When I began my series of studying East Asian health, I had frankly no idea what was involved in ayurveda besides herbs. It wasn’t until I arrived in India at the beginning of October that I even began to get an idea of diagnostics, treatment methods, etc.

Presuming I’m not the only one completely unfamiliar with Ayurveda, then this should be an informative and enlightening post (I hope :P).

Modality: a usually physical therapeutic agency (merriam-webster.com)

So what modalities are used in ayurveda?  The methods can roughly be divided into 3 major categories: external, internal, and comprehensive/supplemental.


  • Abyanga (oil massage)
  • Shiro Dhara/Pizhichil (continuous pouring of medicated oil over the head or entire body)
  • Takra Dhara (continuous pouring of medicated buttermilk, usually over the head)
  • Netra Tarpana (medicated washing of the eyes, typically with ghee)
  • Shiro Vasti (retaining of medicated oil over local area for some time)
  • Dhanyamla Dhara (continuous pouring of fermented liquid)
  • Udwartana (dry powder massage, typically used for obesity)
  • Nasya (pouring medicated oil into the nostrils)
  • Swedena (induced sweating)
  • Ksheera Dhooma (sweating induced by boiling medicated buttermilk)
  • Dhooma Pana (inhalation of medicated smoke)
  • Patra Potala Sweda (massage and inducing sweating by rubbing with leaf bolus)
  • External oil application to head, palms, and/or soles
  • and many more, but you get the idea


  • Kashaya (decoction made of fresh-dried herbs)
  • Gulika/Vati (tablets or soft pills)
  • Choorna (powder, made from dried herbs)
  • Ghritam (medicated ghee)
  • Bhasma (metal compounds that have been repeatedly fired to prepare them for ingestion)
  • Taila (medicated oil, typically using black sesame seeds as a base)
  • Fermented preparations
    • –> Yes, you would swallow all of these


  • Panchakarma (1st: pre-prep, 2nd: internal and external oleation (depends), 3rd: purification, 4th: peyadi krama (food regimen), 5th: vasti (daily enemas))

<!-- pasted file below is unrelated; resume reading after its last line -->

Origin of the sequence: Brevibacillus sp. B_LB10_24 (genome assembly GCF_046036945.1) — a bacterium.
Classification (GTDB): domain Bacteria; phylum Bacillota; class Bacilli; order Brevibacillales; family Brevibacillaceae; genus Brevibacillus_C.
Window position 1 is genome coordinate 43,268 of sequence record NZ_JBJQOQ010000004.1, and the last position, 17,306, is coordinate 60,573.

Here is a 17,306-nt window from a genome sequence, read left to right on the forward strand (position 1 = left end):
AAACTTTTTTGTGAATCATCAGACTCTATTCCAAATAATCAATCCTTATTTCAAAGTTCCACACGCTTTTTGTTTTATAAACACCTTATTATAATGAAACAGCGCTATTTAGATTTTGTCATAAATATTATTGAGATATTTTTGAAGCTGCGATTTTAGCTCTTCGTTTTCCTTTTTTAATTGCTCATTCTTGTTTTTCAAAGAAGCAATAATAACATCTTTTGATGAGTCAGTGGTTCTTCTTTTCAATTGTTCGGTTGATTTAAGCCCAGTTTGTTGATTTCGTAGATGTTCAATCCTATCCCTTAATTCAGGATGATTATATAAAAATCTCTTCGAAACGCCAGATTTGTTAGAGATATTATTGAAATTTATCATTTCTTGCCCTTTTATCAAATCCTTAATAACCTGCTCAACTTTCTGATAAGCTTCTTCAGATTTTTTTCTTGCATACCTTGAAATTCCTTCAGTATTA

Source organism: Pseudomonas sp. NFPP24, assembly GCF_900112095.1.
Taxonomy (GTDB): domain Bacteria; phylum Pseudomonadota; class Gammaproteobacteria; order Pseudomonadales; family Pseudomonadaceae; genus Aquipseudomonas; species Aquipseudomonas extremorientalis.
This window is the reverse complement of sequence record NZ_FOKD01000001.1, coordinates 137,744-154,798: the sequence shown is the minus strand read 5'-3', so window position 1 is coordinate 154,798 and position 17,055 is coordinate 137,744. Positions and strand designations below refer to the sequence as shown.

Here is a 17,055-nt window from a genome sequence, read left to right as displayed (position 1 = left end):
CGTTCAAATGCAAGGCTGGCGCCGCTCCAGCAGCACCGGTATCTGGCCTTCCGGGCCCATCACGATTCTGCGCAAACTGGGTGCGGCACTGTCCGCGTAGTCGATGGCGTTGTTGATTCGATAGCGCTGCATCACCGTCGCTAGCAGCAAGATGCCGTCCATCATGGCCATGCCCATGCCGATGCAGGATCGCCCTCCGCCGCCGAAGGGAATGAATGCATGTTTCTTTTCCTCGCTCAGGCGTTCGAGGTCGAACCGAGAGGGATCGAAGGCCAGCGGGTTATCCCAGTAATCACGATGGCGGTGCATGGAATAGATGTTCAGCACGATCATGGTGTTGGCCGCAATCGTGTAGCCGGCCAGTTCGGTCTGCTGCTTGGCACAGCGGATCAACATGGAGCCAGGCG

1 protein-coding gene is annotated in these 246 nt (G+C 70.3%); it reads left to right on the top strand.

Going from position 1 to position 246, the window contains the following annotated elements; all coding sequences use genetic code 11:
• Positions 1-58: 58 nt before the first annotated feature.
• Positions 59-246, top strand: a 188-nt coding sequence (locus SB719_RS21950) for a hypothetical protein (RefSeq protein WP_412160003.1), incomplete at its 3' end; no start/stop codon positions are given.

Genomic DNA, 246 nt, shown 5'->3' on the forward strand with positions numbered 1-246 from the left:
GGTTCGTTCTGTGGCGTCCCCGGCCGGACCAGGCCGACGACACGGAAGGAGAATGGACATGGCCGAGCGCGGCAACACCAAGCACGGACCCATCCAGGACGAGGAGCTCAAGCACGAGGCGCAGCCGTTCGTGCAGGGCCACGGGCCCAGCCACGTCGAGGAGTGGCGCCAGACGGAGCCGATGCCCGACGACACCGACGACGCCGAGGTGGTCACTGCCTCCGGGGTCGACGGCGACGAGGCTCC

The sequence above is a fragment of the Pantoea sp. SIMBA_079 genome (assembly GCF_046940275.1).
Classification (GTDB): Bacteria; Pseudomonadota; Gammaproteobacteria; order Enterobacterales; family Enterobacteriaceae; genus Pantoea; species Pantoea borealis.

• Virechna (purgation)
    • Vamana (vomiting)
    • Vasti (oil or decoction enema)
    • Blood letting
    • Nasya (pouring medicated oil into the nostrils)
  • Food therapy
  • Yoga, meditation, breathing exercises, prayer or mantra chanting
  • Exercise

With some combination of these, ayurveda treats everything from mental illness to whooping cough, dysmenorrhea, and obesity.

What I like about ayurveda: pharmacopoeia (materia medica), emphasis on digestive system (especially lower digestive tract), largely herbal, plant, or natural remedies, no quick-fixes, recognition of mind-body connection using yoga, mediation, and spiritual satisfaction to improve health, consideration of diet factors, and surprising palatability of powders and decoctions (relative to Chinese medicines).

What I don’t like about ayurveda: mass quantities of oil or ghee for both external use and ingestion, dietary theories, yuck factor, rare usage of single herbs and heavy reliance on pre-set formulas, proclivity to advise panchakarma and belief that everyone has the time, money, and ability to undergo, strongly influenced (perhaps detrimentally so) by Western/allopathic medicine, lack of universality, significant daily time investment (for daily external treatments, such as abyanga), and perhaps more…

What do you know and like about ayurveda?


Personal Update:

Today was the last day of my study at the ayurveda center (but don’t worry, I have plenty more to share).

Even after 5 days of treatment (massage, patra potala sweda, sudation, and paste) my ankles are still swollen, stiff, and sore almost to the point of being painful.  My knee has shown some improvements. How did 8 days of Tracy Anderson cardio so totally ruin my joints?  I kept up with my yoga after TAM cardio was nixed, though perhaps I shouldn’t have. And after a couple more days rest, yesterday I started level 2 of the mat workout.